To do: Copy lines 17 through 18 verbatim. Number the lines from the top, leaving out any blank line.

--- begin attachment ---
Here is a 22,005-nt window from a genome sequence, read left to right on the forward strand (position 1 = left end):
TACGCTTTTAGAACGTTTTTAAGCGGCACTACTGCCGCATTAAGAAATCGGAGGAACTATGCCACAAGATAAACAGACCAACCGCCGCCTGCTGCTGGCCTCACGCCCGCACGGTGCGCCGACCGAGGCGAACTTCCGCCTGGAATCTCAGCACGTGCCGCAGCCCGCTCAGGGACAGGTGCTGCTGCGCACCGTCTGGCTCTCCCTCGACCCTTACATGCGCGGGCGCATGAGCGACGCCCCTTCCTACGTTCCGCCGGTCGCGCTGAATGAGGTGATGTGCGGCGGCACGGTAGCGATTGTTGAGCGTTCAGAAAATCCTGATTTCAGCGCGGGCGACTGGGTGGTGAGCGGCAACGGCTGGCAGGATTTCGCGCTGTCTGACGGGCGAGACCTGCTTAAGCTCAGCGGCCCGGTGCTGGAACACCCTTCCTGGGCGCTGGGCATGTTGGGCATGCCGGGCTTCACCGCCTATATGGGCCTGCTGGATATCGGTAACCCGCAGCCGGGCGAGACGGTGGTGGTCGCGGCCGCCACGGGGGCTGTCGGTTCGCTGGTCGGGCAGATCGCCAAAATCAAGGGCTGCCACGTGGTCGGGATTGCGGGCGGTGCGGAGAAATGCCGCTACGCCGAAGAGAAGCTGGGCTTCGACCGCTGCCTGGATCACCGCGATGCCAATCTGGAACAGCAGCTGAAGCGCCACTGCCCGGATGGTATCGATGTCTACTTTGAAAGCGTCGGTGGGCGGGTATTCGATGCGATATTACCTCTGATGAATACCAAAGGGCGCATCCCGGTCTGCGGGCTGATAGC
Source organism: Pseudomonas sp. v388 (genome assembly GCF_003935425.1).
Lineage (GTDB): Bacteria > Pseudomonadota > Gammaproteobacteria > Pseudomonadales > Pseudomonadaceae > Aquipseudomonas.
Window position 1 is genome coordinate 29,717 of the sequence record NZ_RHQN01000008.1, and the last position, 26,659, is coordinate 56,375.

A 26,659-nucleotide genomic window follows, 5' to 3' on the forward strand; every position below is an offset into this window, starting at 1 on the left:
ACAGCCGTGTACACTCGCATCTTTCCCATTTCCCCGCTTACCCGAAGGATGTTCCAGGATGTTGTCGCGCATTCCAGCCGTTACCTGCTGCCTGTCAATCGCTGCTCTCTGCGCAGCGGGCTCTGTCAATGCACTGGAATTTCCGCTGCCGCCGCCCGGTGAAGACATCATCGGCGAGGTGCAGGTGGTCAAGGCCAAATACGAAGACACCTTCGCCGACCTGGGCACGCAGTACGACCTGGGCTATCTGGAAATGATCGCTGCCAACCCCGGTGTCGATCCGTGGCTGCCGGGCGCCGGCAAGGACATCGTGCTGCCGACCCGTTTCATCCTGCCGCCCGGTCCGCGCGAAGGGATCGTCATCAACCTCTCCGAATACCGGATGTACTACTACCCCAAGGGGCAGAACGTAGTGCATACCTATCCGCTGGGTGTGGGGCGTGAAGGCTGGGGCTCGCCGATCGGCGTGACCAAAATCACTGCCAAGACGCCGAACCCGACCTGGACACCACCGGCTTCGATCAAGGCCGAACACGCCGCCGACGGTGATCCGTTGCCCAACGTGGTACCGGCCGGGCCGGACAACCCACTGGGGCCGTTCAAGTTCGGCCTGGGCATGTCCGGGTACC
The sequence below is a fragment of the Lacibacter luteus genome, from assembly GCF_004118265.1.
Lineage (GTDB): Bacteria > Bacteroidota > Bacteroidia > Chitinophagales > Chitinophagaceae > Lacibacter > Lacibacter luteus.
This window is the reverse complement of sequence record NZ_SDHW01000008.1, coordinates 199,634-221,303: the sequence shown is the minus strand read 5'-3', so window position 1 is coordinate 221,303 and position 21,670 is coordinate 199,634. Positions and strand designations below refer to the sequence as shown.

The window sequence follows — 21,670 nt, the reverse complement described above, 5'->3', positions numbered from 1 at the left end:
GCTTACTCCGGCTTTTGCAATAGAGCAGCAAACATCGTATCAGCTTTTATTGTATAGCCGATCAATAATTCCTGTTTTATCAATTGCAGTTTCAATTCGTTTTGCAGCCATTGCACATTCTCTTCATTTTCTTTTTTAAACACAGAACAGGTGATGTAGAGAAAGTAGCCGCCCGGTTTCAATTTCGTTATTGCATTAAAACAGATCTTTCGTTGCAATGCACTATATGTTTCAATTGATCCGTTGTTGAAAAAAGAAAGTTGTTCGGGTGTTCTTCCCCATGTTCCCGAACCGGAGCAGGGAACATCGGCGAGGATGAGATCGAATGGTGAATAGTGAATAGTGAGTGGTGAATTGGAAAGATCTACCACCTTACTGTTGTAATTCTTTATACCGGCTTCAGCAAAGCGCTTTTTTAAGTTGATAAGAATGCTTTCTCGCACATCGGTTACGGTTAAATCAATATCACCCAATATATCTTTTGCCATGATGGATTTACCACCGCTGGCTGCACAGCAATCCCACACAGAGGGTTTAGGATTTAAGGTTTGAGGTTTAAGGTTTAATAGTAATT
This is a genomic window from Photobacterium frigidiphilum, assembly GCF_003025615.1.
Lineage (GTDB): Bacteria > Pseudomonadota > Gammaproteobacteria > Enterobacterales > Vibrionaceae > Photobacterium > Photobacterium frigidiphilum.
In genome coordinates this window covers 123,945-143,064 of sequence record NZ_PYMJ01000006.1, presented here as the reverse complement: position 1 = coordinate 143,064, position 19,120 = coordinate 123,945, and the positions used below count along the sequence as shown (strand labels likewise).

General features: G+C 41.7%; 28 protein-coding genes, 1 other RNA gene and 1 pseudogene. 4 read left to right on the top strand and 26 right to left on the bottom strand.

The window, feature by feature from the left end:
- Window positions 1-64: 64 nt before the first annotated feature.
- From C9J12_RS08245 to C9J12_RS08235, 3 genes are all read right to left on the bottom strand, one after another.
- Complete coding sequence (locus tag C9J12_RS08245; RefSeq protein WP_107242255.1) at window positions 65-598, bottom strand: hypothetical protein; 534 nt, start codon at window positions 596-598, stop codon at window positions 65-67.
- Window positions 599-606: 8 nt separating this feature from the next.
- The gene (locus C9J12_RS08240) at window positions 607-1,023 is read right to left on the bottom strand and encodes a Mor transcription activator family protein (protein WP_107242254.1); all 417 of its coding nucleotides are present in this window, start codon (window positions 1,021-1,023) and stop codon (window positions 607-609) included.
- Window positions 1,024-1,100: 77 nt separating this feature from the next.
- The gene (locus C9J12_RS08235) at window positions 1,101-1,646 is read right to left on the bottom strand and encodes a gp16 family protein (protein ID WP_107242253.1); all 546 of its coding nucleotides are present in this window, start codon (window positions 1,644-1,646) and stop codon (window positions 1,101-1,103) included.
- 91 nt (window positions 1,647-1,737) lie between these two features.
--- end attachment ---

The window, feature by feature from the left end:
- Window positions 1-64: 64 nt before the first annotated feature.